During the games, it’s tradition for the alumni and student sections to chant back and forth “forty” and “niners” to each other. Since the officiating is historically and notoriously bad (referees frequently miss traveling calls and players stepping out of bounds underneath the basket with possession), boos and insults come raining down from the student section.

I myself am guilty of being tough on referees. When the crowd is that into the game, it’s hard not to make some noise and get rowdy. Typically, you’ll hear everything from “get those zebras off the court” to “go back to your job at Foot Locker.” Sometimes you’ll hear more intense language, but none of that is printable here.

Towards the end of the game, if Charlotte is so far in the lead that the opponents’ fans are leaving the arena, Niner Nation breaks out the old standard “Na Na Na Hey Hey Goodbye” and adds “you suck” after the “hey” in “Rock and Roll Part 2.”

After the game, fans pile around the barriers to congratulate the 49ers teams on their performance as well as traditional handshakes and high fives. In addition, many people go back to Picasso’s (and other local bars such as Bad Dog’s, Boardwalk Billy’s, Stool Pigeons, and Flying Saucer) to have a few drinks and socialize with other fans.

There’s plenty of entertainment in addition to the game itself. During timeouts, cheerleaders and mascot Norm the Niner often launch t-shirts and beer koozies into the stands, and the school dance team, known as the Gold Dusters, has won several awards and frequently appears at national competitions.

Halftime entertainment is a lot of fun. I’ve seen everything from local peewee basketball championships to mascot races. You don’t want to leave your seat or you’ll miss something fun and original.

Most importantly, games are extremely affordable. Tickets are free for students (with proof of student ID), and always offers some kind of deal to make UNCC Basketball games an affordable family activity. The best seats in the house for Feb. 3’s game against George Washington are only $25.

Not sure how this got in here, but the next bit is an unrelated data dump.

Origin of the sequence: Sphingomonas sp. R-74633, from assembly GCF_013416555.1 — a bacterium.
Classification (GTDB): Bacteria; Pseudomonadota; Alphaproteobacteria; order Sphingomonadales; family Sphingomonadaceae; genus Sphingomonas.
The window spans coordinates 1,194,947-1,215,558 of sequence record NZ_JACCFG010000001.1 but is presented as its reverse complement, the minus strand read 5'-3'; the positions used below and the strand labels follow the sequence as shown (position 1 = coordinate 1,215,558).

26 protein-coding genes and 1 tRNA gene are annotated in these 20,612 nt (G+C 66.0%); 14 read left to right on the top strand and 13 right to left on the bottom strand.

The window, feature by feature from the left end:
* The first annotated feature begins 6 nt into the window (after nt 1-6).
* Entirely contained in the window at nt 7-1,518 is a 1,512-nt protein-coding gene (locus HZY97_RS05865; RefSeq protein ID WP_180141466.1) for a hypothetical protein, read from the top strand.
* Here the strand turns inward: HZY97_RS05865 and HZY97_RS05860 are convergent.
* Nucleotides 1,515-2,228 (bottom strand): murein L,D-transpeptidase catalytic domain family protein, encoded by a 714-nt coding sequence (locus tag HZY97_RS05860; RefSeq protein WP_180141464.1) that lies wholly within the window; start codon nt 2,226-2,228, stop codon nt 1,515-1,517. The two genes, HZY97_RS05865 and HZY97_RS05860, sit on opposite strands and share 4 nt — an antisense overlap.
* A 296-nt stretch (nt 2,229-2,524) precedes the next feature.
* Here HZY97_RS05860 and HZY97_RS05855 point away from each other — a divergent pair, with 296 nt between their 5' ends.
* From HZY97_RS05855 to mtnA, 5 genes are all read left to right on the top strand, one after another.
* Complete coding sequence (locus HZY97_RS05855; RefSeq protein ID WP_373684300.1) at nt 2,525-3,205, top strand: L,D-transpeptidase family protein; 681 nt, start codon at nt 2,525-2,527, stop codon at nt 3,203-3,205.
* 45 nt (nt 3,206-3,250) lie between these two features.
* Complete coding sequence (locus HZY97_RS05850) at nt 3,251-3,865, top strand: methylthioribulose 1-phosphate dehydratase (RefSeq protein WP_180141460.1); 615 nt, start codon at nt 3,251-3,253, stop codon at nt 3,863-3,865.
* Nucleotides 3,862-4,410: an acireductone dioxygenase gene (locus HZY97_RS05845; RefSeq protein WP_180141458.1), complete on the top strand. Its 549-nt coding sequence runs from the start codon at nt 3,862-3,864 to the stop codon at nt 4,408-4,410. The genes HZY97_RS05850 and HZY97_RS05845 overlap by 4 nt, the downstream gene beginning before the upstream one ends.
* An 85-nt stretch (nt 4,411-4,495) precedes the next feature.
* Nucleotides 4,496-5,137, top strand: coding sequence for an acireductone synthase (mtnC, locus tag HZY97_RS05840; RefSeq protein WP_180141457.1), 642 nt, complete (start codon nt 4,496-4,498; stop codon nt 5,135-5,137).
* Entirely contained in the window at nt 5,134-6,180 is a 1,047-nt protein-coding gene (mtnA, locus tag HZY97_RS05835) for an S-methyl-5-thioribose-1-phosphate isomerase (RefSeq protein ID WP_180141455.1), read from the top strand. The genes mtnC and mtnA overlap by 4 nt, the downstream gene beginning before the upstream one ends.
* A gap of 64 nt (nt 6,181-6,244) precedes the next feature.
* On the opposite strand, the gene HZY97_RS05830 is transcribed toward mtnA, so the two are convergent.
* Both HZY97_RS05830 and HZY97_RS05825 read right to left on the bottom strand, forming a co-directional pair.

Season tickets range as low as $49. That isn’t a typo. For just under 50 dollars, you can get season tickets in the second tier of seating for every home game in a season. Even the most expensive package (season tickets on the courtside level) is just under $300, making Charlotte basketball a great affordable option for fans of Naismith’s game.

So what do the fans think?

To quote recent UNCC graduate Lauren Rickert, “I love the feeling of being in the arena when the team is on a roll and the fans are going crazy as the opposing team calls a timeout to try to stop our run.” Rickert has also noticed a large increase in attendance in the last two years.

Home-court advantage is nearly unbeatable. If you don’t believe me, look at what the 49ers did Wednesday night to the 15th-ranked Temple Owls. It’s safe to say at 15-5 and 5-1 in conference, Charlotte has finally adjusted to the challenges of the A-10 conference and will thrive just as they did in Conference USA.

Even with the school adding a football team (set to begin in 2013), the heart of Charlotte athletics will always be college basketball.